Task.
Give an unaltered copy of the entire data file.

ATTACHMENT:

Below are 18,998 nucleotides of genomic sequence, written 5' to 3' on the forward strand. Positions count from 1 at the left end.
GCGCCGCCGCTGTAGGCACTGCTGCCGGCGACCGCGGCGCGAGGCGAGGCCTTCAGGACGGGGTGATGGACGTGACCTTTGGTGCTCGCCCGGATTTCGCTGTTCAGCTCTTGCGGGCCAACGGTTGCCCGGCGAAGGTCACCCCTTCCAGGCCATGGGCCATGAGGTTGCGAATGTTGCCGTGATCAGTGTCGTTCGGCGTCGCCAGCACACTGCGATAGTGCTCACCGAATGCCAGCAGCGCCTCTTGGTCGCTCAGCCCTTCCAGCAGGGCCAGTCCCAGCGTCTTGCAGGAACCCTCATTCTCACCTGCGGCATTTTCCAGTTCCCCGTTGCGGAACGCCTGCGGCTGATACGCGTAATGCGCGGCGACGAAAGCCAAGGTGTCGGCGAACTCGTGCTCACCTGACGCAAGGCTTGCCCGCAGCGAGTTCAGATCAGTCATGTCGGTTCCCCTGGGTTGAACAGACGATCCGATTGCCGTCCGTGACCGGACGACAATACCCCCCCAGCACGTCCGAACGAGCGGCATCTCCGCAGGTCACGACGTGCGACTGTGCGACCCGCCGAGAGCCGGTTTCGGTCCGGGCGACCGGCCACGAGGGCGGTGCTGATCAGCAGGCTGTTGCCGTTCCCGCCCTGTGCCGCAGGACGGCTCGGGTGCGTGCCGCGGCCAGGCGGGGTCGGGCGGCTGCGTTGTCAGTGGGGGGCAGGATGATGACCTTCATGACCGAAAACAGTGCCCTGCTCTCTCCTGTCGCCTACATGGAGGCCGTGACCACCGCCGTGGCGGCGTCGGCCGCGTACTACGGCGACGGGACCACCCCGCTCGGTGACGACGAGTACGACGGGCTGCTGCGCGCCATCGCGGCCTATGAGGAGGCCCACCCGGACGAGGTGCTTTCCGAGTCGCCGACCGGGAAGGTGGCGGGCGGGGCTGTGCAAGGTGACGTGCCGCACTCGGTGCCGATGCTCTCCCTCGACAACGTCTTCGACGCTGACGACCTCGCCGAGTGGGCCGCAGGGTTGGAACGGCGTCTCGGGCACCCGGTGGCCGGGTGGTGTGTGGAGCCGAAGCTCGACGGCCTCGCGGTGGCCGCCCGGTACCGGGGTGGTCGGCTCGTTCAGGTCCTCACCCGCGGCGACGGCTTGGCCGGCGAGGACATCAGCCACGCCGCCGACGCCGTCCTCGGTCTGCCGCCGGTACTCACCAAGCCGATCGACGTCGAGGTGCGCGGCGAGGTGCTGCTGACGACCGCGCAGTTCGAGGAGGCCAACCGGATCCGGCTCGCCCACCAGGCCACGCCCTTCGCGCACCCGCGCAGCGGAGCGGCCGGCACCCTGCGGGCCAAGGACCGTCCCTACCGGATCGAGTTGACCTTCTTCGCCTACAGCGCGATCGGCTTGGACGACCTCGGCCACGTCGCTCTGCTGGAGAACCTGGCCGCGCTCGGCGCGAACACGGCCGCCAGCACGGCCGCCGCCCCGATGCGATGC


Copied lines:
Below are 18,998 nucleotides of genomic sequence, written 5' to 3' on the forward strand. Positions count from 1 at the left end.
GCGCCGCCGCTGTAGGCACTGCTGCCGGCGACCGCGGCGCGAGGCGAGGCCTTCAGGACGGGGTGATGGACGTGACCTTTGGTGCTCGCCCGGATTTCGCTGTTCAGCTCTTGCGGGCCAACGGTTGCCCGGCGAAGGTCACCCCTTCCAGGCCATGGGCCATGAGGTTGCGAATGTTGCCGTGATCAGTGTCGTTCGGCGTCGCCAGCACACTGCGATAGTGCTCACCGAATGCCAGCAGCGCCTCTTGGTCGCTCAGCCCTTCCAGCAGGGCCAGTCCCAGCGTCTTGCAGGAACCCTCATTCTCACCTGCGGCATTTTCCAGTTCCCCGTTGCGGAACGCCTGCGGCTGATACGCGTAATGCGCGGCGACGAAAGCCAAGGTGTCGGCGAACTCGTGCTCACCTGACGCAAGGCTTGCCCGCAGCGAGTTCAGATCAGTCATGTCGGTTCCCCTGGGTTGAACAGACGATCCGATTGCCGTCCGTGACCGGACGACAATACCCCCCCAGCACGTCCGAACGAGCGGCATCTCCGCAGGTCACGACGTGCGACTGTGCGACCCGCCGAGAGCCGGTTTCGGTCCGGGCGACCGGCCACGAGGGCGGTGCTGATCAGCAGGCTGTTGCCGTTCCCGCCCTGTGCCGCAGGACGGCTCGGGTGCGTGCCGCGGCCAGGCGGGGTCGGGCGGCTGCGTTGTCAGTGGGGGGCAGGATGATGACCTTCATGACCGAAAACAGTGCCCTGCTCTCTCCTGTCGCCTACATGGAGGCCGTGACCACCGCCGTGGCGGCGTCGGCCGCGTACTACGGCGACGGGACCACCCCGCTCGGTGACGACGAGTACGACGGGCTGCTGCGCGCCATCGCGGCCTATGAGGAGGCCCACCCGGACGAGGTGCTTTCCGAGTCGCCGACCGGGAAGGTGGCGGGCGGGGCTGTGCAAGGTGACGTGCCGCACTCGGTGCCGATGCTCTCCCTCGACAACGTCTTCGACGCTGACGACCTCGCCGAGTGGGCCGCAGGGTTGGAACGGCGTCTCGGGCACCCGGTGGCCGGGTGGTGTGTGGAGCCGAAGCTCGACGGCCTCGCGGTGGCCGCCCGGTACCGGGGTGGTCGGCTCGTTCAGGTCCTCACCCGCGGCGACGGCTTGGCCGGCGAGGACATCAGCCACGCCGCCGACGCCGTCCTCGGTCTGCCGCCGGTACTCACCAAGCCGATCGACGTCGAGGTGCGCGGCGAGGTGCTGCTGACGACCGCGCAGTTCGAGGAGGCCAACCGGATCCGGCTCGCCCACCAGGCCACGCCCTTCGCGCACCCGCGCAGCGGAGCGGCCGGCACCCTGCGGGCCAAGGACCGTCCCTACCGGATCGAGTTGACCTTCTTCGCCTACAGCGCGATCGGCTTGGACGACCTCGGCCACGTCGCTCTGCTGGAGAACCTGGCCGCGCTCGGCGCGAACACGGCCGCCAGCACGGCCGCCGCCCCGATGCGATGC